The intervention aspect of this study covers a 12 month period. After completion of this intervention period, participants will also be invited to take part in two separate follow-up interviews with research staff, at both 18 months and 24 months.
US Pilot Study:
The University of California, Davis will oversee a pilot study for the implementation of the STEP model in the Early Diagnosis and Preventative Treatment (EDAPT) clinic at UC Davis in Sacramento, California. After giving informed consent, CHR patients and their families entering treatment in the EDAPT program will be offered participation in the staged intervention trial. CHR participants will be characterized with the Structured Interview for Prodromal Syndromes (SIPS) following standard procedures in the U.S. Similarly, defining risk based on 3 core syndromes that span analogous dimensions of symptom severity from attenuated to psychotic, a recent meta-analysis demonstrates that the SIPS reliably identifies youth at clinical high risk for psychosis at a rate comparable to the CAARMS, which is used in the main trial being conducted in the Orygen parent study. Thirty patients will be enrolled and followed through the protocol until 24 month follow up.The team will also harmonize CBT practice with the CBCM model used at Orygen. All outcome measures will parallel those used in the parent study at Orygen. UC Davis research staff will complete clinical and outcome assessments with CHR participants at study entry, 6, 12 and 24 months. Data analysis will also parallel those conducted in the parent study. However, the key measures will be acceptance and retention in the staged treatment.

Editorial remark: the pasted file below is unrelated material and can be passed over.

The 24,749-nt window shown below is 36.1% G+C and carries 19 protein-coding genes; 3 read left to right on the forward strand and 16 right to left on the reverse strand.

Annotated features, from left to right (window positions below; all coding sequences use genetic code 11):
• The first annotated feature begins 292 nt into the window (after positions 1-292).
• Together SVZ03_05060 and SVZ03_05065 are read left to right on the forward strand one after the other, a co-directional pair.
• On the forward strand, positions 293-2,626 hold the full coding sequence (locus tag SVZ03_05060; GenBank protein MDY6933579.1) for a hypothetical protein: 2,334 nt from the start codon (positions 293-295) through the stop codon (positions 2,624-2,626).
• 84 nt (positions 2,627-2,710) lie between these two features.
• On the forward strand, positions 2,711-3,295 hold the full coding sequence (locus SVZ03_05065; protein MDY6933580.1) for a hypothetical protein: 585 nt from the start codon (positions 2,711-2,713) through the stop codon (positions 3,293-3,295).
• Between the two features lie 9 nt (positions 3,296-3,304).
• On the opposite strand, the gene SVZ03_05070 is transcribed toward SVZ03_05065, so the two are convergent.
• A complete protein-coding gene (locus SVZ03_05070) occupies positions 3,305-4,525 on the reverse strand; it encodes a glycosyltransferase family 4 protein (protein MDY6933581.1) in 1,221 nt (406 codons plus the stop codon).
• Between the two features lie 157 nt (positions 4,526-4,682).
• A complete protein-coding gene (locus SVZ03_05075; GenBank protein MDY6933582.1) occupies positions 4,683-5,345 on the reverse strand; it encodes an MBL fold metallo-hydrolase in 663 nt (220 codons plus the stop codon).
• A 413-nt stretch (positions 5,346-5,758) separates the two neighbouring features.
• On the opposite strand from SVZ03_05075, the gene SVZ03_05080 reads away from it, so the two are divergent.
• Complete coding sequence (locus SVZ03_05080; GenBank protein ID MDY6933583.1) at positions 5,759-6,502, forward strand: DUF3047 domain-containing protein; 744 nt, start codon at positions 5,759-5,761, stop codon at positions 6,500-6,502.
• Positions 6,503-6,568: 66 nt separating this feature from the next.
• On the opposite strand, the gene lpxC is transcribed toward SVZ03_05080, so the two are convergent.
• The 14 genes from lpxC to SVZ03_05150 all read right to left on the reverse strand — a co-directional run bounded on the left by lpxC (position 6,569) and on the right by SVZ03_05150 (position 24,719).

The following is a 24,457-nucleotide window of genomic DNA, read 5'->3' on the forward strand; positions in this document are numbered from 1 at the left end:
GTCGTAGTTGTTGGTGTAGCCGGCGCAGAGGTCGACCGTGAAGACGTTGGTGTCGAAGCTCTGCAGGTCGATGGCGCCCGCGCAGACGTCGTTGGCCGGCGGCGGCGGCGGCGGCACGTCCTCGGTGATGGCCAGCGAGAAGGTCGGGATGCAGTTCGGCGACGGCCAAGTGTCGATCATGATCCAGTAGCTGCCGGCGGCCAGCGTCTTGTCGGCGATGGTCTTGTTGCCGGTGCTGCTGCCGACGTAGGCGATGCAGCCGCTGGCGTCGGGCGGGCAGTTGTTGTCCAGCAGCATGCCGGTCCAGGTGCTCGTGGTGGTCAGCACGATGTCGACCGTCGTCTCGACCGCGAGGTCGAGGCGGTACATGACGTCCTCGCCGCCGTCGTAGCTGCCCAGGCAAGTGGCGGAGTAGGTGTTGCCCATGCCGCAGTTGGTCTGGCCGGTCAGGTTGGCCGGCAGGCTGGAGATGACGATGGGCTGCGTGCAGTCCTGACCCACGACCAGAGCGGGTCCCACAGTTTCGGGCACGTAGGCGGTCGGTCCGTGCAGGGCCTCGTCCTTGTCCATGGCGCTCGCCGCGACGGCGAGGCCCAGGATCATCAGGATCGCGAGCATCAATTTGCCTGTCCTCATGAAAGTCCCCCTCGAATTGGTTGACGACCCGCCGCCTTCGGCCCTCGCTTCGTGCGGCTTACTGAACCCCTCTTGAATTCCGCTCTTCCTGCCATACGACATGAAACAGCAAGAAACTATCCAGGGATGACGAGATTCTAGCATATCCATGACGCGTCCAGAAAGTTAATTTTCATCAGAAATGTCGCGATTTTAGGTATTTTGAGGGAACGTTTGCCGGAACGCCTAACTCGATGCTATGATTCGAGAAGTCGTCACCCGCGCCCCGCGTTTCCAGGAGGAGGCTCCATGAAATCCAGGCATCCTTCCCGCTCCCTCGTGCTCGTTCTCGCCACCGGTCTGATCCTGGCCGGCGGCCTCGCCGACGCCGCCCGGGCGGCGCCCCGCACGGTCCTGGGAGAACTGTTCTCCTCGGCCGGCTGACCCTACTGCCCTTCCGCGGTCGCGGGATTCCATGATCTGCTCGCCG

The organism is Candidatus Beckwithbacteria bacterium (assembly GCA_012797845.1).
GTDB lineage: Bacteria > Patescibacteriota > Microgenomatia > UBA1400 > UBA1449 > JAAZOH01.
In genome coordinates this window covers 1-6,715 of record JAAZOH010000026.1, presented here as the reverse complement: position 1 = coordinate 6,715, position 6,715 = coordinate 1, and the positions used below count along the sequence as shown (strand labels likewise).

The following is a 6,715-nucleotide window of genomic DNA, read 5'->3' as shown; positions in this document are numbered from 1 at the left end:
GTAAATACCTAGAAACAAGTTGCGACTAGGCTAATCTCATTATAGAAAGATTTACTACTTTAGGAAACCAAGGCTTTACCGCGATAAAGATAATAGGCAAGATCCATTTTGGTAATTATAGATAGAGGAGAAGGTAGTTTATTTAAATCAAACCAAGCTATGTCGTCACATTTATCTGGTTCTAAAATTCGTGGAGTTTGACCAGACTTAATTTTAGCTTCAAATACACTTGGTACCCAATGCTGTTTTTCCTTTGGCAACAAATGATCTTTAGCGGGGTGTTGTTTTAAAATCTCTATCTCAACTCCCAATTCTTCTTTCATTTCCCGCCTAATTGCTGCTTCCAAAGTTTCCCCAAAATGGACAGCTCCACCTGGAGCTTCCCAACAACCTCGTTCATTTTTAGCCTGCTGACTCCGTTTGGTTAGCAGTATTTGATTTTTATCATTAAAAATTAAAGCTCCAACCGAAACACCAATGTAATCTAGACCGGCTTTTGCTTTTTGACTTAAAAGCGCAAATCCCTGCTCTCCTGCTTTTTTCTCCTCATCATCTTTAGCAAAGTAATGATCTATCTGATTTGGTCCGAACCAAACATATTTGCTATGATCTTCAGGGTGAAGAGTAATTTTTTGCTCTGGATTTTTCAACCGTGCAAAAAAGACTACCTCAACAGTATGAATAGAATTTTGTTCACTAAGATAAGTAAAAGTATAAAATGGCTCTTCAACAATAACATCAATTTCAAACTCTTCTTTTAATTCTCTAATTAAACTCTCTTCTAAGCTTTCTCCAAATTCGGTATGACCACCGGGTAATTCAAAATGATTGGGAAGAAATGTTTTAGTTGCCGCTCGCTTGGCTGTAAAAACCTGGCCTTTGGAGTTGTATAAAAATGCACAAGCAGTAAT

US Focus Groups:
The University of California, San Francisco will design, conduct and analyze output from a series of focus groups to gather input from stakeholders regarding translation of STEP trial interventions to the US healthcare system. This will include identifying barriers and solutions to implementation of STEP trial interventions in the US context for CHR patients. Groups will include CA county mental health leadership, private insurance mental health leadership, mental health leadership at DHHS and the Center for Medicare/Medicaid Services, leadership from community-based organizations currently providing services for this population, consumers, and family members.
Psychotic Disorders Personality Disorders Clinical High Risk Ultra High Risk of Psychosis Prodrome Clinical High Risk of Psychosis Disease Mental Disorders Fluoxetine Support and Problem Solving Therapy Cognitive Behavioural Case Management 3-monthly monitoring Step 1-Regular SPS Therapy Step 2- Regular SPS Therapy Step 2- Regular CBCM Step 3- Regular CBCM + Fluoxetine
You can join if…
Open to people ages 12-25
- Age 12 -25 years (inclusive) at entry.
- Ability to speak adequate English (for assessment purposes).
- Ability to provide informed consent.
- Meeting one or more Ultra High Risk for psychosis groups as defined below:
Group 1: Vulnerability Group